In cases (ii), (iv), (vi) and (viii), the validity of point must be always verified. Similarly point has to be verified in cases (iii) and (iv). It may happen that although the point is satisfying all the criteria in terms of metric of the real space it is still very far from point in the parametric space. In other words, the distance between points and measured on the surface may be much larger than the distance in . However, having access to the parametric space of the surface the verification can be easily performed. Acceptance of node in cases (vii) and (viii) improves mesh quality in the mesh size transition zones and eliminates creation of chunks of edges when front closes up. To speed up the neighbourhood searching only the half-space given by point and vector is considered.

  8. The intersection check is carried out to avoid overlapping of the created triangle with existing edges and triangles in the neighbourhood. Using the parametric space the intersection check can be performed quite efficiently. Caution should be taken when relatively long edges on poorly parameterized surface are considered. In this case the mapping of the whole edge, not only its nodes, should be taken into account. If the edge or is the already existing one the check can be entirely omitted. This will reduce the number of intersection investigations to about a half. In the case an intersection is detected, the selected point is rejected and the search of the neighbourhood is repeated without taking this point into account.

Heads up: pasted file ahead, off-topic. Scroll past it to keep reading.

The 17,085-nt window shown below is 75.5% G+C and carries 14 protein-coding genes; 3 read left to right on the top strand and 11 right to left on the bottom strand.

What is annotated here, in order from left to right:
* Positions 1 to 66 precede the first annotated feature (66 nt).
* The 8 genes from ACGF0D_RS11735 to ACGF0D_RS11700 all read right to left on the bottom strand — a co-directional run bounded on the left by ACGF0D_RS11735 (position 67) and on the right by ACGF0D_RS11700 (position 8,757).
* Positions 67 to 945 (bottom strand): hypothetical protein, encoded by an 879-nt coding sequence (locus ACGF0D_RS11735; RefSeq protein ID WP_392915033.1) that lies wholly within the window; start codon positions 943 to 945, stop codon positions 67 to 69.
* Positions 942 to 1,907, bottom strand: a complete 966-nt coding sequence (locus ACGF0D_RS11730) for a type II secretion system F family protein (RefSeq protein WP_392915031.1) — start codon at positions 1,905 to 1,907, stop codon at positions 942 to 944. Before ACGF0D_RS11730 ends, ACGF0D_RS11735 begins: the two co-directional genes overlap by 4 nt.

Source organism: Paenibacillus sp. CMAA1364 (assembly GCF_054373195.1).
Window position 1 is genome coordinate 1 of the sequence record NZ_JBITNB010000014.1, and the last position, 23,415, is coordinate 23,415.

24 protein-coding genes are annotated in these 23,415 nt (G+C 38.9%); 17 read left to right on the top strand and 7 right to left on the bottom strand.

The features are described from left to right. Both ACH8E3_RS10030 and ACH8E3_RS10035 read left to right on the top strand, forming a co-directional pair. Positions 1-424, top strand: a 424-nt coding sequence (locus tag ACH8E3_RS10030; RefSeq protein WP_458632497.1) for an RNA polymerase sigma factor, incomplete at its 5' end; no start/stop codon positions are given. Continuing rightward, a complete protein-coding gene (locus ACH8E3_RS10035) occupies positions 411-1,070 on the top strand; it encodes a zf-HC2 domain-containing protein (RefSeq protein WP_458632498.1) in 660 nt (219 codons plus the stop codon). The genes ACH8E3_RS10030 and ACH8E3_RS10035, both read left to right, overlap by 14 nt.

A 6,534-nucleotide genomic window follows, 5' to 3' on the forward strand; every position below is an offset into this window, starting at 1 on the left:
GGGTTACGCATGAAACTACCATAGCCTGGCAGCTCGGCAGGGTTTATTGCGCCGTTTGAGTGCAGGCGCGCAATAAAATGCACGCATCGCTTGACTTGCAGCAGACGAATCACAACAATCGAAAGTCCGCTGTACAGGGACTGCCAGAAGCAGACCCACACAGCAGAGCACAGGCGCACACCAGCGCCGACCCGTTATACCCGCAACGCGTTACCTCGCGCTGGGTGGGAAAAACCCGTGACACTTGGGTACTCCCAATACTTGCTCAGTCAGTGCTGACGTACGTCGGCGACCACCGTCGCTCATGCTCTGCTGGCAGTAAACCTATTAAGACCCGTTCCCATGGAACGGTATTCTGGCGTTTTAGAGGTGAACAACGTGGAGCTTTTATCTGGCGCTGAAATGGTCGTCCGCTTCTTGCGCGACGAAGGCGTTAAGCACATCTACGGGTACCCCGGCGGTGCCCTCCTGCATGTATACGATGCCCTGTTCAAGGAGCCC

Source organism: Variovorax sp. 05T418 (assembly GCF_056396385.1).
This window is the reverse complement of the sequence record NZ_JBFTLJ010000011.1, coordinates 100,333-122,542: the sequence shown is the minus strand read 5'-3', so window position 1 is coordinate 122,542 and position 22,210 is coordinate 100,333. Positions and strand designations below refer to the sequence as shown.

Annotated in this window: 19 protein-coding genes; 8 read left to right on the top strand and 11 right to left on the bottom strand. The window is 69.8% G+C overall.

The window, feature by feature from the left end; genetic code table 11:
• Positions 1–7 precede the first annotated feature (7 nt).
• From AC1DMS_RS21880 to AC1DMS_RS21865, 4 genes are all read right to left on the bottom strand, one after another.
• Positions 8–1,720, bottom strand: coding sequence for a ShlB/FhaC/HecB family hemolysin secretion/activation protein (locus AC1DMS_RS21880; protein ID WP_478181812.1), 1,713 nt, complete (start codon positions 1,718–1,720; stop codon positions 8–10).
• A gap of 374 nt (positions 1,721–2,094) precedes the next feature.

9. The front is updated to account for newly formed triangle . The node , if chosen according to the rule (i), is registered into the octree.

Although large effort is devoted to the creation of well shaped elements already in the phase of advancing front procedure some badly shaped triangles are comprised in the grid. Therefore, the Laplacian smoothing technique, optionally extended by weighting based on required element size, node connectivity or both, is used to optimize the shape of elements. Contradictory to the smoothing carried out in 2D, the repositioning of a node (to the weighted average of the positions of nodes connected to it) is likely to shift the node out of the surface. Therefore, the projection (the same one as used for ideal point to surface projection) is employed to satisfy the surface constraint. The optimized grid is usually obtained after only a few cycles of smoothing (typically up to five).



Next: Region Discretization Up: Mesh Generation Previous: Curve Discretization

Daniel Rypl
2005-12-03